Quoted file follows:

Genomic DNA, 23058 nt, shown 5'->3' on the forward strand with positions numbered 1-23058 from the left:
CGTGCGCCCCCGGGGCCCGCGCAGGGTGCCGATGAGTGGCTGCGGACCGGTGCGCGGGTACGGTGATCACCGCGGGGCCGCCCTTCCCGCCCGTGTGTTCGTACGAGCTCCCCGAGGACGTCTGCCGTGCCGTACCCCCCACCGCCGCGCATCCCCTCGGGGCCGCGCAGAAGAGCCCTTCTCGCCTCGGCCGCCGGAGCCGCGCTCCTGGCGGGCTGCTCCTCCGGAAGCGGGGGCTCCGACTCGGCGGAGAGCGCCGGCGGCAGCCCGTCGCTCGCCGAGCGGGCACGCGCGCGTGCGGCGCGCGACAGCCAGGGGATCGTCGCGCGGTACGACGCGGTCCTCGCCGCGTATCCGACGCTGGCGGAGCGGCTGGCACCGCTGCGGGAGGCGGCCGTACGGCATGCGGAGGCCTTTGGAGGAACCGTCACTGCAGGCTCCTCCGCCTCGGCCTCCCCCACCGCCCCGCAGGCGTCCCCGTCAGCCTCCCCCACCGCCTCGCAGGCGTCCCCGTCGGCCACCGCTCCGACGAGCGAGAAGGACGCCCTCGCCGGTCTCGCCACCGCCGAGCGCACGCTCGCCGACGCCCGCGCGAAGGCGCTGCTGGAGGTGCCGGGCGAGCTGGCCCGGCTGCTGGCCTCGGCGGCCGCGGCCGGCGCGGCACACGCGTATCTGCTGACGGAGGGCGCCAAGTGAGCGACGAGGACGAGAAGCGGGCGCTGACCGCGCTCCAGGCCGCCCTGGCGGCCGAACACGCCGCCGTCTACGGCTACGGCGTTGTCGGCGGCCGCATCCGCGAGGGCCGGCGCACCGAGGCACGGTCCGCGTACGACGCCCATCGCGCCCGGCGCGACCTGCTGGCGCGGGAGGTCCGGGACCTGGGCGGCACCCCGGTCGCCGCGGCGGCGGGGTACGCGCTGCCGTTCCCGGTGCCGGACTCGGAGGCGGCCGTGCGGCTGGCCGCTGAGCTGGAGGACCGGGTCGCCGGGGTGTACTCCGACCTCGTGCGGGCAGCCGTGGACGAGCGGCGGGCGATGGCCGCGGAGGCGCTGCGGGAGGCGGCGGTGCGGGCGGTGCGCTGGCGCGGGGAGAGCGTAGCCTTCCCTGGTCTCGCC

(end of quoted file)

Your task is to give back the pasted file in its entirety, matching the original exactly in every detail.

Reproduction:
Genomic DNA, 23058 nt, shown 5'->3' on the forward strand with positions numbered 1-23058 from the left:
CGTGCGCCCCCGGGGCCCGCGCAGGGTGCCGATGAGTGGCTGCGGACCGGTGCGCGGGTACGGTGATCACCGCGGGGCCGCCCTTCCCGCCCGTGTGTTCGTACGAGCTCCCCGAGGACGTCTGCCGTGCCGTACCCCCCACCGCCGCGCATCCCCTCGGGGCCGCGCAGAAGAGCCCTTCTCGCCTCGGCCGCCGGAGCCGCGCTCCTGGCGGGCTGCTCCTCCGGAAGCGGGGGCTCCGACTCGGCGGAGAGCGCCGGCGGCAGCCCGTCGCTCGCCGAGCGGGCACGCGCGCGTGCGGCGCGCGACAGCCAGGGGATCGTCGCGCGGTACGACGCGGTCCTCGCCGCGTATCCGACGCTGGCGGAGCGGCTGGCACCGCTGCGGGAGGCGGCCGTACGGCATGCGGAGGCCTTTGGAGGAACCGTCACTGCAGGCTCCTCCGCCTCGGCCTCCCCCACCGCCCCGCAGGCGTCCCCGTCAGCCTCCCCCACCGCCTCGCAGGCGTCCCCGTCGGCCACCGCTCCGACGAGCGAGAAGGACGCCCTCGCCGGTCTCGCCACCGCCGAGCGCACGCTCGCCGACGCCCGCGCGAAGGCGCTGCTGGAGGTGCCGGGCGAGCTGGCCCGGCTGCTGGCCTCGGCGGCCGCGGCCGGCGCGGCACACGCGTATCTGCTGACGGAGGGCGCCAAGTGAGCGACGAGGACGAGAAGCGGGCGCTGACCGCGCTCCAGGCCGCCCTGGCGGCCGAACACGCCGCCGTCTACGGCTACGGCGTTGTCGGCGGCCGCATCCGCGAGGGCCGGCGCACCGAGGCACGGTCCGCGTACGACGCCCATCGCGCCCGGCGCGACCTGCTGGCGCGGGAGGTCCGGGACCTGGGCGGCACCCCGGTCGCCGCGGCGGCGGGGTACGCGCTGCCGTTCCCGGTGCCGGACTCGGAGGCGGCCGTGCGGCTGGCCGCTGAGCTGGAGGACCGGGTCGCCGGGGTGTACTCCGACCTCGTGCGGGCAGCCGTGGACGAGCGGCGGGCGATGGCCGCGGAGGCGCTGCGGGAGGCGGCGGTGCGGGCGGTGCGCTGGCGCGGGGAGAGCGTAGCCTTCCCTGGTCTCGCC